paxillin Fri 17-Mar-17 08:37:07

You don't need to "punish". Consequences are enough. Saying "no" in a cross tone usually goes a long way. When were you thinking of introducing rules, at 10? A three year old can understand simple rules like that.

Seeline Fri 17-Mar-17 08:38:22

You may not like punishing - your decision, but you have got to get her to understand 'no'.
It is a safety issue as much as anything else.

Put things in lockable containers if you really can't get them out of reach.

traviata Fri 17-Mar-17 08:39:24

LOL at "just tell her not to". If only.

What about those racks of hooks which go over the top of a door? you could hang your bag up, and put other things in bags. With determination she'd get there, but it might slow her down.

Wheelerdeeler Fri 17-Mar-17 08:39:48

Ffs teach your 3 year old right from wrong.

What's going to happen when she goes to play school???

QueenofallIsee Fri 17-Mar-17 08:40:34

I think a 3 year old is old enough to understand 'No' and when she is doing something she shouldn't be. I don't think that you can blame your partner entirely for it re the door situation. That said, I would go with stair gates for bathrooms etc and move your make up etc into there if you need to.

She knows what is in your handbag now, its not curiosity - she wants to play with things. Tell her No

GoingQuietlyInsane Fri 17-Mar-17 08:41:03

"I find 3- and 4 year olds are worse, as well - they have the ability to plan and execute a series of steps to get what they want, while still having the same lack of regard for their safety as they did at 2."

toomuch exactly! She actually just shy of 3 but it's been like this for ages and I keep waiting for it to get better and it's just endless sad Nice to know I'm not alone.

Lake her attention span is still very short. She gets bored of things really easily. It's just that the things she knows she's not supposed to play with, she is most interested in. It's so tiring, I'm sick of having to shadow her.

GoingQuietlyInsane Fri 17-Mar-17 08:43:25

"You don't need to "punish". Consequences are enough. Saying "no" in a cross tone usually goes a long way. When were you thinking of introducing rules, at 10? A three year old can understand simple rules like that."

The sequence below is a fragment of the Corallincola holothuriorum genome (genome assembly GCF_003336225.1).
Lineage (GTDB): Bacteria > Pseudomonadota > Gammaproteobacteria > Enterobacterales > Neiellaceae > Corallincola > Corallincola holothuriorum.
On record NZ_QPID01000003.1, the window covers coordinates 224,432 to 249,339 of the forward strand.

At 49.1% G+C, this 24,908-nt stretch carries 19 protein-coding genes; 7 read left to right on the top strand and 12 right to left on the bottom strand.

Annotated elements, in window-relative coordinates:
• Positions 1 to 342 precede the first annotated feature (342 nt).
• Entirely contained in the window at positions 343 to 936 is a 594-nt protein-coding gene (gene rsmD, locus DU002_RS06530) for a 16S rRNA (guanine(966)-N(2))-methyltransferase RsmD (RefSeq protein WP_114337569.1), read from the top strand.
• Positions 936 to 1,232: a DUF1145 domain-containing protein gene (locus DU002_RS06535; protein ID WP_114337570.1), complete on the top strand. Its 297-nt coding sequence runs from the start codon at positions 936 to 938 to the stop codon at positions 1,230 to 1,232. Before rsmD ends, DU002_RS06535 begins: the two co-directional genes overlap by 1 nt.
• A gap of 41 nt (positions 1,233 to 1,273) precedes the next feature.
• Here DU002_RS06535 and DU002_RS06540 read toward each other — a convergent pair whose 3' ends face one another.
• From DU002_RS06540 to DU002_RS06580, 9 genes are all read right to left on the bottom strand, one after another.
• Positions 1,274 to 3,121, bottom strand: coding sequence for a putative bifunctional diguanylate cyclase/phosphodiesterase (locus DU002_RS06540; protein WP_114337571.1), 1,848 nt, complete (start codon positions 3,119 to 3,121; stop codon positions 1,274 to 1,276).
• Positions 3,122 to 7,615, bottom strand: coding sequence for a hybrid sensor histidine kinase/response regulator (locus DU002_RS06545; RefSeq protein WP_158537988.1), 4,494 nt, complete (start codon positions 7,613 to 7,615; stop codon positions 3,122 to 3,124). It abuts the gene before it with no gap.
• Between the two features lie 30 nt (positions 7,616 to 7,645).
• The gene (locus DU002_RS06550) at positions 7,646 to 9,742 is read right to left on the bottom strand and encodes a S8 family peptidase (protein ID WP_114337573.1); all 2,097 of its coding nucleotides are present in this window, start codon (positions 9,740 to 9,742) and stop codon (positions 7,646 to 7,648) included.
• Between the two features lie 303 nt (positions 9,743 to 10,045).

paxillin Oh I definitely say no! She honestly doesn't care! She just carries on as if I hadn't said a thing. I sometimes end up talking louder and louder as it's like talking to a brick wall, then I shout, which I don't want to do.

I clearly need to work on this though, as my approach isn't working

TheFairyCaravan Fri 17-Mar-17 08:44:05

I can't imagine punishing her for being curious. It's annoying, but she wouldn't understand it. I don't use punishments, I don't even know where I would start.

And there lies your problem.

Graphista Fri 17-Mar-17 08:44:43

Do you mean you don't discipline at all?

They understand 'no' from around 18 months and even before that they respond to body language and tone of voice.

You may need to repeat and remove but you have to discipline.

AccioWine Fri 17-Mar-17 08:44:44

I think there's a difference between punishment and discipline. To me, it's not punishing to say "no" to a 3 year old, just setting boundaries.

And definitely try high hooks!smile

GoingQuietlyInsane Fri 17-Mar-17 08:45:17

"Put things in lockable containers if you really can't get them out of reach."

Seeline is this a realistic option? Is it affordable? I have lots of things I don't want her to get to! If I put my makeup in a lockable box, for example, she would find it, shake it, destroy the contents and scream because she can't open it.

She is not a monster, truly, but I'm struggling to know how to introduce consequences because, in this scenario, the only one who loses out is me! (and my makeup)

paxillin Fri 17-Mar-17 08:45:46

Well you will have at least another 4 years of it unless you introduce rules and consequences. Get a large, lockable cupboard for all the stuff?